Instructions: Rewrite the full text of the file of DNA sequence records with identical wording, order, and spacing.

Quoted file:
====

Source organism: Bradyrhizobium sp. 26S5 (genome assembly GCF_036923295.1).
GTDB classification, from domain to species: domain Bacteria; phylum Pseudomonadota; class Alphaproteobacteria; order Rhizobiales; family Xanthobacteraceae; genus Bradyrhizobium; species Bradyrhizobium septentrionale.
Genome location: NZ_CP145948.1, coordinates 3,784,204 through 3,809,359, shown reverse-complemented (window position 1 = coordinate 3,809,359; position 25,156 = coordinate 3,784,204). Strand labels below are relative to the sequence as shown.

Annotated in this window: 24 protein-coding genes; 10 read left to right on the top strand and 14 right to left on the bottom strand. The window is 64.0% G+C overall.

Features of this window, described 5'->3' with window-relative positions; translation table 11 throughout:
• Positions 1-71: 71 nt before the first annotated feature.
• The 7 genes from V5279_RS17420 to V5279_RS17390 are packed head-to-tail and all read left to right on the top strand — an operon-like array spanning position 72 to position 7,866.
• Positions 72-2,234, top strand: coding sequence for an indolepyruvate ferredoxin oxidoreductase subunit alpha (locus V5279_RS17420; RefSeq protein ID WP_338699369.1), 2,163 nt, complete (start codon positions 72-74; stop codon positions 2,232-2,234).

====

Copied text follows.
Source organism: Bradyrhizobium sp. 26S5 (genome assembly GCF_036923295.1).
GTDB classification, from domain to species: domain Bacteria; phylum Pseudomonadota; class Alphaproteobacteria; order Rhizobiales; family Xanthobacteraceae; genus Bradyrhizobium; species Bradyrhizobium septentrionale.
Genome location: NZ_CP145948.1, coordinates 3,784,204 through 3,809,359, shown reverse-complemented (window position 1 = coordinate 3,809,359; position 25,156 = coordinate 3,784,204). Strand labels below are relative to the sequence as shown.

Annotated in this window: 24 protein-coding genes; 10 read left to right on the top strand and 14 right to left on the bottom strand. The window is 64.0% G+C overall.

Features of this window, described 5'->3' with window-relative positions; translation table 11 throughout:
• Positions 1-71: 71 nt before the first annotated feature.
• The 7 genes from V5279_RS17420 to V5279_RS17390 are packed head-to-tail and all read left to right on the top strand — an operon-like array spanning position 72 to position 7,866.
• Positions 72-2,234, top strand: coding sequence for an indolepyruvate ferredoxin oxidoreductase subunit alpha (locus V5279_RS17420; RefSeq protein ID WP_338699369.1), 2,163 nt, complete (start codon positions 72-74; stop codon positions 2,232-2,234).